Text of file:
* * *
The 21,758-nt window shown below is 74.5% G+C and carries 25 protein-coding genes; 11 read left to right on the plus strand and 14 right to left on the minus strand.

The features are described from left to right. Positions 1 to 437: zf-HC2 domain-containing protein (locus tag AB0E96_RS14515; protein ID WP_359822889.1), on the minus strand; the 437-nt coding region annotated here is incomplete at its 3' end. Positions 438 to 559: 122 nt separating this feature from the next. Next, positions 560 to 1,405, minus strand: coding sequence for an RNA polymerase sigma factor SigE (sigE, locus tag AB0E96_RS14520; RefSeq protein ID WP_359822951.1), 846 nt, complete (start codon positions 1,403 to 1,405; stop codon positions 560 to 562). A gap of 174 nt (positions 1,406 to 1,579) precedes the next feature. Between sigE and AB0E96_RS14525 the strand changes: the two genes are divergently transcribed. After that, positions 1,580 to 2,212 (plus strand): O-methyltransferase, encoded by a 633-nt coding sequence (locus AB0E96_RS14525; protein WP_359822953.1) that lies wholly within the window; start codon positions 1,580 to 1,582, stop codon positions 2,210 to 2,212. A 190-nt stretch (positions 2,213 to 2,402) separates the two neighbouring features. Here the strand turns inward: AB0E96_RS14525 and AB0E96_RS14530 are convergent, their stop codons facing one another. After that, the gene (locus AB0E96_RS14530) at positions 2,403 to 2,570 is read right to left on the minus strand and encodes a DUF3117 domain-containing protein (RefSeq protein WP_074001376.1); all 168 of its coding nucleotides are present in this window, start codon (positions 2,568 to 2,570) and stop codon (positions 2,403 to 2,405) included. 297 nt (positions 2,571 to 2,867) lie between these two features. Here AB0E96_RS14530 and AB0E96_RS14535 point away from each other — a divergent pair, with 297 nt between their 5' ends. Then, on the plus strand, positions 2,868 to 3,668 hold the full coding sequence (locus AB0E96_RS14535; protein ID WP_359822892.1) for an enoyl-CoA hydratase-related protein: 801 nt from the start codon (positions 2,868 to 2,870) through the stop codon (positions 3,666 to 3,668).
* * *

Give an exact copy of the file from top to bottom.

The 21,758-nt window shown below is 74.5% G+C and carries 25 protein-coding genes; 11 read left to right on the plus strand and 14 right to left on the minus strand.

The features are described from left to right. Positions 1 to 437: zf-HC2 domain-containing protein (locus tag AB0E96_RS14515; protein ID WP_359822889.1), on the minus strand; the 437-nt coding region annotated here is incomplete at its 3' end. Positions 438 to 559: 122 nt separating this feature from the next. Next, positions 560 to 1,405, minus strand: coding sequence for an RNA polymerase sigma factor SigE (sigE, locus tag AB0E96_RS14520; RefSeq protein ID WP_359822951.1), 846 nt, complete (start codon positions 1,403 to 1,405; stop codon positions 560 to 562). A gap of 174 nt (positions 1,406 to 1,579) precedes the next feature. Between sigE and AB0E96_RS14525 the strand changes: the two genes are divergently transcribed. After that, positions 1,580 to 2,212 (plus strand): O-methyltransferase, encoded by a 633-nt coding sequence (locus AB0E96_RS14525; protein WP_359822953.1) that lies wholly within the window; start codon positions 1,580 to 1,582, stop codon positions 2,210 to 2,212. A 190-nt stretch (positions 2,213 to 2,402) separates the two neighbouring features. Here the strand turns inward: AB0E96_RS14525 and AB0E96_RS14530 are convergent, their stop codons facing one another. After that, the gene (locus AB0E96_RS14530) at positions 2,403 to 2,570 is read right to left on the minus strand and encodes a DUF3117 domain-containing protein (RefSeq protein WP_074001376.1); all 168 of its coding nucleotides are present in this window, start codon (positions 2,568 to 2,570) and stop codon (positions 2,403 to 2,405) included. 297 nt (positions 2,571 to 2,867) lie between these two features. Here AB0E96_RS14530 and AB0E96_RS14535 point away from each other — a divergent pair, with 297 nt between their 5' ends. Then, on the plus strand, positions 2,868 to 3,668 hold the full coding sequence (locus AB0E96_RS14535; protein ID WP_359822892.1) for an enoyl-CoA hydratase-related protein: 801 nt from the start codon (positions 2,868 to 2,870) through the stop codon (positions 3,666 to 3,668).